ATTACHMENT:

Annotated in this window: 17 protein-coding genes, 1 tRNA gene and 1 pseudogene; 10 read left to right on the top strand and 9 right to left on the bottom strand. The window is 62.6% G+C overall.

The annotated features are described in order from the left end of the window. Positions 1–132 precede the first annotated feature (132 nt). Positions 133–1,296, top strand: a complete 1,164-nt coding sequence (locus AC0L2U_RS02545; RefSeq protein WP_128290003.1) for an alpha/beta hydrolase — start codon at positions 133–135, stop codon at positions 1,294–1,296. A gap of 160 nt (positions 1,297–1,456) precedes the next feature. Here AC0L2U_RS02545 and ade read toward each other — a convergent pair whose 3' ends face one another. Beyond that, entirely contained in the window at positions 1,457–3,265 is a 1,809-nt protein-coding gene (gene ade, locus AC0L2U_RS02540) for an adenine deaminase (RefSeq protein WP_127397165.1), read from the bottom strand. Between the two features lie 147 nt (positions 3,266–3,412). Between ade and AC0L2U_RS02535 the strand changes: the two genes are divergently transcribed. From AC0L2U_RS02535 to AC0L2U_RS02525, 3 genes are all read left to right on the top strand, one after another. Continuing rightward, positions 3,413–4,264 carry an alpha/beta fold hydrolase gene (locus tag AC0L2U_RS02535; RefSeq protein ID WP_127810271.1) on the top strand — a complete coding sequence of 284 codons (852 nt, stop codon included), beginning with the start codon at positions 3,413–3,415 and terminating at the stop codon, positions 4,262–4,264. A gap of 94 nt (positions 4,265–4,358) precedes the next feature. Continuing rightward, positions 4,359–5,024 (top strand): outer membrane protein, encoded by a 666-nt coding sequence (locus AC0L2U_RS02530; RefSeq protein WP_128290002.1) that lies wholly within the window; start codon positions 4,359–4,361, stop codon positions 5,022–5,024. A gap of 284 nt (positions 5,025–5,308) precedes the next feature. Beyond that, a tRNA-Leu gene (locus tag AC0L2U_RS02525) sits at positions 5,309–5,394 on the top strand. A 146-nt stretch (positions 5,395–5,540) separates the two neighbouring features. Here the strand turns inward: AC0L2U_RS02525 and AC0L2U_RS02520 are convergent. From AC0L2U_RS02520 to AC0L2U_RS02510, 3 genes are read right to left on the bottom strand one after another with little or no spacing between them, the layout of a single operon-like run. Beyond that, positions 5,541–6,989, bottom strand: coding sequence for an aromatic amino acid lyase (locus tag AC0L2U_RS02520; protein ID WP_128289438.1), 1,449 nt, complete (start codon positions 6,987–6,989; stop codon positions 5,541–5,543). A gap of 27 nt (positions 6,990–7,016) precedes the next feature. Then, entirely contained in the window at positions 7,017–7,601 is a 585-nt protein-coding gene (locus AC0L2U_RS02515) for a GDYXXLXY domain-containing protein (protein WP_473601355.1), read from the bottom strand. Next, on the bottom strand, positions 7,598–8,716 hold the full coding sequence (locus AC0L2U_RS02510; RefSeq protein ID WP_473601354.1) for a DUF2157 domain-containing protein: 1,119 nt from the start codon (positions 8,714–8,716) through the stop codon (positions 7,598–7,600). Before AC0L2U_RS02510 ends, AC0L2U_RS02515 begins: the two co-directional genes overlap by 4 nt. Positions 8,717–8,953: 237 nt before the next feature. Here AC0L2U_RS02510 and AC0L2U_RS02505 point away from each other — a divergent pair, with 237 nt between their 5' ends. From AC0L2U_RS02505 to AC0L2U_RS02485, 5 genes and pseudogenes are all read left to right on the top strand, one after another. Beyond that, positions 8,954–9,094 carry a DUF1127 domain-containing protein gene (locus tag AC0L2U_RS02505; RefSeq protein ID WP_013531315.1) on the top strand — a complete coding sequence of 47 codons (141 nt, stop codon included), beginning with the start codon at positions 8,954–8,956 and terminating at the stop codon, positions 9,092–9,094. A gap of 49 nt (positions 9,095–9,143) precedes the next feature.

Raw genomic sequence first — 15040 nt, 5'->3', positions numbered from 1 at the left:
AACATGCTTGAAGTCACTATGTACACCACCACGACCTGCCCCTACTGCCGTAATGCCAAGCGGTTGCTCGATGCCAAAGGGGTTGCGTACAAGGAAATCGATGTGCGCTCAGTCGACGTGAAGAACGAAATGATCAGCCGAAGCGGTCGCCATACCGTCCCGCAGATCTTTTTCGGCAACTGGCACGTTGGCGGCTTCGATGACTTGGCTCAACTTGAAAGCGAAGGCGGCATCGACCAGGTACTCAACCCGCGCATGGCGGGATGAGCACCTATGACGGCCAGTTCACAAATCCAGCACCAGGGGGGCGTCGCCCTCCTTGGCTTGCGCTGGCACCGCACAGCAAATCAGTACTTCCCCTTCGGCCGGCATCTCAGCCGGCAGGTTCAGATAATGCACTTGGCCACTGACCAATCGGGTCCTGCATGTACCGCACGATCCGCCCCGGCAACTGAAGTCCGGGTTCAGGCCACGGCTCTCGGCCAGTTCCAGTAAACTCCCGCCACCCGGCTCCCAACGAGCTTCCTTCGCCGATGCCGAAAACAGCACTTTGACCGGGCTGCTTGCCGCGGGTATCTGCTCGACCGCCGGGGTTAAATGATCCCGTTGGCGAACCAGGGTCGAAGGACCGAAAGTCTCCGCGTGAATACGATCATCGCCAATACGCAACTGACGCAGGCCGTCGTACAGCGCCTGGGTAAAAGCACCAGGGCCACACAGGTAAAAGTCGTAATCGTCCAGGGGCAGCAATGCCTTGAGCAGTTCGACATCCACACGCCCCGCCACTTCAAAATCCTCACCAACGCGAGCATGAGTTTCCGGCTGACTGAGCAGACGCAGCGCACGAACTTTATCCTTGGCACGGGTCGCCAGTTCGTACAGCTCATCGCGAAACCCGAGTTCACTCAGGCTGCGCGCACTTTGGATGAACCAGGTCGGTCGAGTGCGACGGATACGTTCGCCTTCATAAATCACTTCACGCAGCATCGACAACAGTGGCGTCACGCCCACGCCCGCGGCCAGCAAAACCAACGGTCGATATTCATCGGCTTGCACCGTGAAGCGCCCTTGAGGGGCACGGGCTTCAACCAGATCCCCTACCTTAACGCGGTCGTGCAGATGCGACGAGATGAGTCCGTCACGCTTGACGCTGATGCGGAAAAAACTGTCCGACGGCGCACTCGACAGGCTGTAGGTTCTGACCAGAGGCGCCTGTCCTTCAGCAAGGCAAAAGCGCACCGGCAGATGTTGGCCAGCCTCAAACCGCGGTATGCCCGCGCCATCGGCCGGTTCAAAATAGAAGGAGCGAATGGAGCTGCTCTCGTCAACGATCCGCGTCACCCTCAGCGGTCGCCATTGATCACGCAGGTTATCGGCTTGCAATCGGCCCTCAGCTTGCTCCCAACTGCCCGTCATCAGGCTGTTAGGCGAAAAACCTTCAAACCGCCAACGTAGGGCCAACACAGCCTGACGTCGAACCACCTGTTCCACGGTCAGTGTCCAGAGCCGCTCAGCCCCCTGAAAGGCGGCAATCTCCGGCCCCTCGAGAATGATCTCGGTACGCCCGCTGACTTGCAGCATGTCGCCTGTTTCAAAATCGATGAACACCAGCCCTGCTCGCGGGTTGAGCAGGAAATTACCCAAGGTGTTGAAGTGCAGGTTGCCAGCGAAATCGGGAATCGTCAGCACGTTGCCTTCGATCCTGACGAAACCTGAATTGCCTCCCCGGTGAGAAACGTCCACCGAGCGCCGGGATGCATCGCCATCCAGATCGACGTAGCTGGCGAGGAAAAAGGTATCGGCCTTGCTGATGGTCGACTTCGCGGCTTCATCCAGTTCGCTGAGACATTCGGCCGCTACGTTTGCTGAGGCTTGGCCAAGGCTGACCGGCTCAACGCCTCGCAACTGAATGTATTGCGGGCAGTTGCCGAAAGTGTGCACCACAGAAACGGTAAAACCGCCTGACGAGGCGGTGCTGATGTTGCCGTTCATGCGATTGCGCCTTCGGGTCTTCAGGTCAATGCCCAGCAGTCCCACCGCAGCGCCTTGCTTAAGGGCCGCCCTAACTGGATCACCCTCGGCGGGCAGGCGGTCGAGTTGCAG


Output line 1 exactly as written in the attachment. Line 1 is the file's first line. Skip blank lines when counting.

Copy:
Annotated in this window: 17 protein-coding genes, 1 tRNA gene and 1 pseudogene; 10 read left to right on the top strand and 9 right to left on the bottom strand. The window is 62.6% G+C overall.